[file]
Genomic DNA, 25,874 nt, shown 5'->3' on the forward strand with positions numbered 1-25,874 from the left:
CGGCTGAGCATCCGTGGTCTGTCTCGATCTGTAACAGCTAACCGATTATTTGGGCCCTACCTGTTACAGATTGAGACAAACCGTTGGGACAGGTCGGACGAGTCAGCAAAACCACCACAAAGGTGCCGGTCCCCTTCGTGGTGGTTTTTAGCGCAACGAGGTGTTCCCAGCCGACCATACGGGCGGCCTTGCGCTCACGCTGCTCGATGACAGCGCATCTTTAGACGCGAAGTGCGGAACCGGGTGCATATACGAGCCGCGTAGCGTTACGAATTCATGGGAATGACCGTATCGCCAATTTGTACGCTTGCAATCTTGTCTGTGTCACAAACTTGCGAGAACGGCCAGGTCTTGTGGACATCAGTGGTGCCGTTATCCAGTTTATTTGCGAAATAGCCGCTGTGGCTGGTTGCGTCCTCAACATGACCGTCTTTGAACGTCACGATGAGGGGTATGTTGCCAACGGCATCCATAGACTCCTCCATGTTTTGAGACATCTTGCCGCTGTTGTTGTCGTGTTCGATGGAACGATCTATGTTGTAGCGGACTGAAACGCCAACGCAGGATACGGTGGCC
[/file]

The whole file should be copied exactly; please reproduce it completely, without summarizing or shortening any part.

Genomic DNA, 25,874 nt, shown 5'->3' on the forward strand with positions numbered 1-25,874 from the left:
CGGCTGAGCATCCGTGGTCTGTCTCGATCTGTAACAGCTAACCGATTATTTGGGCCCTACCTGTTACAGATTGAGACAAACCGTTGGGACAGGTCGGACGAGTCAGCAAAACCACCACAAAGGTGCCGGTCCCCTTCGTGGTGGTTTTTAGCGCAACGAGGTGTTCCCAGCCGACCATACGGGCGGCCTTGCGCTCACGCTGCTCGATGACAGCGCATCTTTAGACGCGAAGTGCGGAACCGGGTGCATATACGAGCCGCGTAGCGTTACGAATTCATGGGAATGACCGTATCGCCAATTTGTACGCTTGCAATCTTGTCTGTGTCACAAACTTGCGAGAACGGCCAGGTCTTGTGGACATCAGTGGTGCCGTTATCCAGTTTATTTGCGAAATAGCCGCTGTGGCTGGTTGCGTCCTCAACATGACCGTCTTTGAACGTCACGATGAGGGGTATGTTGCCAACGGCATCCATAGACTCCTCCATGTTTTGAGACATCTTGCCGCTGTTGTTGTCGTGTTCGATGGAACGATCTATGTTGTAGCGGACTGAAACGCCAACGCAGGATACGGTGGCC